Dana shared that vision and she worked tirelessly to help achieve it. Today, the whole country will again remember this couple. They will remember them together and their dedication to furthering stem cell research. Here in the Senate, we have an opportunity to honor their memories and that work by fighting to advance stem cell research. We can do it. Mindful of all the ethical considerations that we understand, there is a way to do it and to respect life. We have the opportunity to take the steps that Dana and Chris would have been so thrilled to see, worked so hard to achieve, to finally see a stem cell bill passed through the Senate.

In the end, none of their efforts, nor their lives were about policy. It was about hope and it was about values. It is about honoring their lives now that we should set about that task. They shared an unquenchable belief in the genius of America when we put our minds to it. They drew strength from the talent and dedication of the scientists they met and, in turn, they inspired them to go out and do even more. Chris stunned doctors by regaining some sensation in over 70 percent of his body and moving most of his joints, which people said he would never do. He did that because of science.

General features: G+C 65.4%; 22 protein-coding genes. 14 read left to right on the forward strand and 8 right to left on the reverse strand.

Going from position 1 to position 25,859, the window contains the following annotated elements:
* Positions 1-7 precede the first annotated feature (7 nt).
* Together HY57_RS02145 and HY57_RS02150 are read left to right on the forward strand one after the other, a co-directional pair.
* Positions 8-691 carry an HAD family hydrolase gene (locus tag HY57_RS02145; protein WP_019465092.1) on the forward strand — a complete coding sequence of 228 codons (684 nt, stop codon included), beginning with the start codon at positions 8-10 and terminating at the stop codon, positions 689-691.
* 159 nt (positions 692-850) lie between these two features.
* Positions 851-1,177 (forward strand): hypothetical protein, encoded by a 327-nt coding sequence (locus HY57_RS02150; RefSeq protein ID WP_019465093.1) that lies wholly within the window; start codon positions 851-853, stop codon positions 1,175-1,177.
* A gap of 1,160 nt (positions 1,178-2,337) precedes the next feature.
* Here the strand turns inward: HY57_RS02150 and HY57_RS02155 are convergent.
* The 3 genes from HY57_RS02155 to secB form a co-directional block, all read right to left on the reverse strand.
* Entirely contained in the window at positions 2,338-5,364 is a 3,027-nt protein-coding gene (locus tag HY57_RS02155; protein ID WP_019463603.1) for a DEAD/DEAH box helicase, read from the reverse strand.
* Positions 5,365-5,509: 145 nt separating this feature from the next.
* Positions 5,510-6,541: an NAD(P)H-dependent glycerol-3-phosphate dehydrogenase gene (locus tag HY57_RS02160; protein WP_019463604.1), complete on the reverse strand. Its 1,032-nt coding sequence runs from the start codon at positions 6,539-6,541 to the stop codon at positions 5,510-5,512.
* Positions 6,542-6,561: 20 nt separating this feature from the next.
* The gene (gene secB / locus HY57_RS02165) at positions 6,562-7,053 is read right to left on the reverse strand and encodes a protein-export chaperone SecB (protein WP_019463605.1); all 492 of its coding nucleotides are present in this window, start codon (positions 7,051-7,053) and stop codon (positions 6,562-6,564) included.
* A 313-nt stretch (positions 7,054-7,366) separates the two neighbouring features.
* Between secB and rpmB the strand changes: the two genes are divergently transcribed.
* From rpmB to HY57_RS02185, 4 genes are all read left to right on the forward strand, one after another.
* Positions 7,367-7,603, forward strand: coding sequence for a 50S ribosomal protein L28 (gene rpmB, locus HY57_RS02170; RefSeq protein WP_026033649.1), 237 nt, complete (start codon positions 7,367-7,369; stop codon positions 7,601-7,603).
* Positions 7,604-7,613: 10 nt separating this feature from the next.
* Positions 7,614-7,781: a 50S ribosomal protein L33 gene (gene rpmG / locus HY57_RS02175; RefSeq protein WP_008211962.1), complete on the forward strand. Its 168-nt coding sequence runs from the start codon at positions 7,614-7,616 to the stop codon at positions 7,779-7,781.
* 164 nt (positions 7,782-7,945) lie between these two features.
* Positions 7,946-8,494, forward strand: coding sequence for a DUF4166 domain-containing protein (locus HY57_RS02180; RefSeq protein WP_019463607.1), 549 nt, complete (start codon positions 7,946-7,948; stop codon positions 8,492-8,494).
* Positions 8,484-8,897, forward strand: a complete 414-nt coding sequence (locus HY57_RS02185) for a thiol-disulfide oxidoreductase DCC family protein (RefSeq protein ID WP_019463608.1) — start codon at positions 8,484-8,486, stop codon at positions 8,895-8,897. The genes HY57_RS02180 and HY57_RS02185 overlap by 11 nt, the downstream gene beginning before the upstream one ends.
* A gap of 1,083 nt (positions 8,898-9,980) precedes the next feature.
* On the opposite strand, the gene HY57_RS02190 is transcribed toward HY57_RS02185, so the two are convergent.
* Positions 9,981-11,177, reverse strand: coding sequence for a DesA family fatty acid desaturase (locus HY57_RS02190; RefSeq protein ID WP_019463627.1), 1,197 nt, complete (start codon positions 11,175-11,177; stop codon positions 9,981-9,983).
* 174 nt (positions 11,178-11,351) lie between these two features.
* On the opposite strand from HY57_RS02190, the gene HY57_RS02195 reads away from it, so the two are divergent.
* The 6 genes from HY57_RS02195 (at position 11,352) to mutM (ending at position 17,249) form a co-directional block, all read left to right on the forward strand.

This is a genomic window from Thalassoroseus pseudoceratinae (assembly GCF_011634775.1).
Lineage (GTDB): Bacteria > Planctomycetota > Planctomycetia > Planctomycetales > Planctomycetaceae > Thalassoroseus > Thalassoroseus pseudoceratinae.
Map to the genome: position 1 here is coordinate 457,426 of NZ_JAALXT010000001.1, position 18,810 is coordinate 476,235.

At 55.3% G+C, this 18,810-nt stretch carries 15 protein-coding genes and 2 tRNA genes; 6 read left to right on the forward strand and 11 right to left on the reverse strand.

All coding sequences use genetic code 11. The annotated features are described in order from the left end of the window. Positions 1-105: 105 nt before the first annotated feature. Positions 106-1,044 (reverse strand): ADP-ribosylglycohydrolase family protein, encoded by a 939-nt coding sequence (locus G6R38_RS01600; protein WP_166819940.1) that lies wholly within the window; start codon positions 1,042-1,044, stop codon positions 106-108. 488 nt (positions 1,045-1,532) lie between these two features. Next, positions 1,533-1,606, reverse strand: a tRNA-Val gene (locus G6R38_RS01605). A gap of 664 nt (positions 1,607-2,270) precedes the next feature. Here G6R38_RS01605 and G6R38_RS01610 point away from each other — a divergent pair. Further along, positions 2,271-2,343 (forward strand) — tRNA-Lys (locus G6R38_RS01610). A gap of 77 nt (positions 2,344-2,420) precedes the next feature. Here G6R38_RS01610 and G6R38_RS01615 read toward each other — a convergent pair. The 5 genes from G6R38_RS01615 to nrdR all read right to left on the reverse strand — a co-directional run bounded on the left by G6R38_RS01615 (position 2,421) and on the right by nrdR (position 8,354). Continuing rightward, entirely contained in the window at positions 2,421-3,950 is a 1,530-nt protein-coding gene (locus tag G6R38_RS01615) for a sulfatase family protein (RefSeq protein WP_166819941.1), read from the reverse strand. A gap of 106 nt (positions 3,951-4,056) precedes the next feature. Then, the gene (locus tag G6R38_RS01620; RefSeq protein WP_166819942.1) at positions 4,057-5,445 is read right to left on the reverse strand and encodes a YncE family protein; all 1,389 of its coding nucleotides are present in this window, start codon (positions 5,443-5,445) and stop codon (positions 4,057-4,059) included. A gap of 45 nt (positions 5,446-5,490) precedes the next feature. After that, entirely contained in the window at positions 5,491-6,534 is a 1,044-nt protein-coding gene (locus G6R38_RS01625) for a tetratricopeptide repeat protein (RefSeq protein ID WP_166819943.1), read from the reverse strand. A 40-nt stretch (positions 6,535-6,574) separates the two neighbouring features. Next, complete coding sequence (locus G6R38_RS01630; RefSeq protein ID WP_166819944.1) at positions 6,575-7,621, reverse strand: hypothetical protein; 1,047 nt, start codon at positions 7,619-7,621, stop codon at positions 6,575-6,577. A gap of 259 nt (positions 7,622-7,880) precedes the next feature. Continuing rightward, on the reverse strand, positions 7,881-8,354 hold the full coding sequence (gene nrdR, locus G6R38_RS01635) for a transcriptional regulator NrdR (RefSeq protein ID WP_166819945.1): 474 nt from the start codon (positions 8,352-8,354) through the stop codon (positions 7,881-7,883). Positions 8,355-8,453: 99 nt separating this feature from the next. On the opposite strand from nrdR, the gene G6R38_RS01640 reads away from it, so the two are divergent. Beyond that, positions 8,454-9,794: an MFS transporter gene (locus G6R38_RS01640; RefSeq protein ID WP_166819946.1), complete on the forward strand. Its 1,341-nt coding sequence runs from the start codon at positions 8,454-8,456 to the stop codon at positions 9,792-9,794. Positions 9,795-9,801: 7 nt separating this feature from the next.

Dana and Chris never lost faith that America and American science was the greatest hope for humanity. That is a faith that all of us should share for Chris and Dana and the millions of people who believe in the possibilities of this remarkable time and our remarkable country. A lot of people ask, How can we do that? The answer is simple. How can we commit ourselves to anything less?

So to Will, Matthew, Alexandra, and Dana and Chris's friends and families, colleagues and supporters, I say the best thing we can do to complete their journey is by doing our best in ours. If we do that, we will give even greater meaning to two remarkable lives.

I yield the floor.